Information Overload

When is too much just too much and when does access to more make us better? It all depends on how we use the information—and time—we are given.

Information Overload
Image Courtesy Adobe Stock

Between text messages and video chats, lengthy email threads, TikTok challenges, and hours-long doom scrolling sessions on Twitter, the term “information overload” has reached new heights in the digital era.

As one wag in a viral tweet said, “I wake up and mainline the internet for half an hour. I’m sure that’s healthy.”

But is it detrimental?

It’s an idea explored by SCU’s departments of Sociology and Communication, Latin American Studies and its partners, the Brazil-U.S. Colloquium of Communication Studies and the Brazilian Society for Interdisciplinary Studies in Communication.

Laura Robinson, an associate professor of sociology at Santa Clara, delved into the effects of endless information with Pablo Boczkowski, author of Abundance, in fall 2021. They were joined by Professors Sonia Virgínia Moreira of Rio de Janeiro State University and Danilo Rothberg of São Paulo State University in Brazil, who are studying the concept of abundance in their home country. In his book, the Northwestern University professor examines the consequences and benefits of living in a society brimming with massive, sudden amounts of information, or digital data.

The effects of having access to endless wells of information depend on how people process it, what it signifies and how it makes them feel, Boczkowski argues.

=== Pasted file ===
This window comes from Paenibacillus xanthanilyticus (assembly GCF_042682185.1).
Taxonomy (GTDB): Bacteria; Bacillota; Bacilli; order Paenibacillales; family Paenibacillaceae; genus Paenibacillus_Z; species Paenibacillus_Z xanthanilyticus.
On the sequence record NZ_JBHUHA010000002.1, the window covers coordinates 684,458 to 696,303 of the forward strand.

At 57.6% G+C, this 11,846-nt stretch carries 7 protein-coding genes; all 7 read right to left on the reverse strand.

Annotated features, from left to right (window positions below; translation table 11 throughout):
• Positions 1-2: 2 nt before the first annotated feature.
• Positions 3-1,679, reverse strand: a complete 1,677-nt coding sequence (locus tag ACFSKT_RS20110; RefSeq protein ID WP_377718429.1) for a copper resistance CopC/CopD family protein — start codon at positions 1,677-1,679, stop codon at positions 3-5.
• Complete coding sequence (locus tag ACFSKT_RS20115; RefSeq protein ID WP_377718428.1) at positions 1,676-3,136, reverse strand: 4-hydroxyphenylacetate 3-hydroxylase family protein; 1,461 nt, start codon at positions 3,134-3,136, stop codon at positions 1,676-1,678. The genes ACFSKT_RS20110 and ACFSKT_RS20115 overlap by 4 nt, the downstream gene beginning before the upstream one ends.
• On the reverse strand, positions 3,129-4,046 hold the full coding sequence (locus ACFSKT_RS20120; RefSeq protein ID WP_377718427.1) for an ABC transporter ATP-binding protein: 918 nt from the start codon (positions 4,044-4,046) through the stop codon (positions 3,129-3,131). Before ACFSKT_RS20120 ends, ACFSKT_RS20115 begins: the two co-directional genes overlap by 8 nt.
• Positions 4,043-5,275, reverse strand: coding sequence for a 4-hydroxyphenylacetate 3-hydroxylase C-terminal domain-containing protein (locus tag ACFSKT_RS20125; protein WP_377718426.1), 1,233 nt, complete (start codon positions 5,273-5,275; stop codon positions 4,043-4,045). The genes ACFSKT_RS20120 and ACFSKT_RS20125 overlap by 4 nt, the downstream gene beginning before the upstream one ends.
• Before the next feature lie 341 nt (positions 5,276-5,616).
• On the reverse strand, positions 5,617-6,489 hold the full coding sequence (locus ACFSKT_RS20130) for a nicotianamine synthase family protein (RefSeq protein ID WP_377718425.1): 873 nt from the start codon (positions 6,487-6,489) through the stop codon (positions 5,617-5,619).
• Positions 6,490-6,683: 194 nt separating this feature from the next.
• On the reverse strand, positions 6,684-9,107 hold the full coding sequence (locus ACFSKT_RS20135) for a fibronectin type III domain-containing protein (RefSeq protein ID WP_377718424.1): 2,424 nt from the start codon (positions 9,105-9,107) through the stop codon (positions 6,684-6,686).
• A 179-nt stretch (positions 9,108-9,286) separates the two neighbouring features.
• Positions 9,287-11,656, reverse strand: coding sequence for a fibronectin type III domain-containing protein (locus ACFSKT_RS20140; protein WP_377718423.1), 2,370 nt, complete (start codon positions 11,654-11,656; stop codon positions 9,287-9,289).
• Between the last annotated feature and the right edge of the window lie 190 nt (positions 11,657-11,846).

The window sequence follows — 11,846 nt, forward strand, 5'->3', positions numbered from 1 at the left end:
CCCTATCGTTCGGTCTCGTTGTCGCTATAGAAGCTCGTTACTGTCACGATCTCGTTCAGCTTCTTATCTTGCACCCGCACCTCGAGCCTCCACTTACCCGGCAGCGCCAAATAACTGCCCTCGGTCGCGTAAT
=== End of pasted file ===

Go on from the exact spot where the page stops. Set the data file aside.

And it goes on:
“Is it optimal to doom scroll for two hours in the middle of the day, or is it really a waste of time?” pondered Boczkowski. “When the new season of our favorite show is released on streaming, is it bad to binge watch that and go through the entire season in a couple of days, or is it an interesting way to entertain ourselves? That all depends on the individual and the situation at hand.”

The idea of information abundance is more neutral and ambiguous than the assumption that large amounts of information are detrimental, argues Boczkowski.

He grounds his book in extensive fieldwork and survey research from his hometown— Buenos Aires, Argentina. It examines how cultural and structural factors affect the availability of information and the consequences for media, politics, and society.

Boczkowski found that many surveys signaled a growing devaluation of facts and an appreciation of fantasy or fiction—as respondents expressed a growing disinterest in the news or media and greater appreciation for entertainment, including shows watched on streaming services.

He highlights this shift with a striking anecdote: On Instagram, soccer superstar Lionel Messi posted a series of photos celebrating his first goal for the team, Paris Saint-Germain. The post garnered nearly 14 million likes in just 5 to 6 hours.

Boczkowski compared it to the New York Times’ latest 20 Instagram posts, which garnered less than 10% of the likes on Messi’s single post.

“Do we really think that the media sets the agenda, at a time in which the New York Times needs over 200 posts to get the same level of engagement of one footballer scoring the second goal in a fairly inconsequential game?” he asks. “I don’t think so.”

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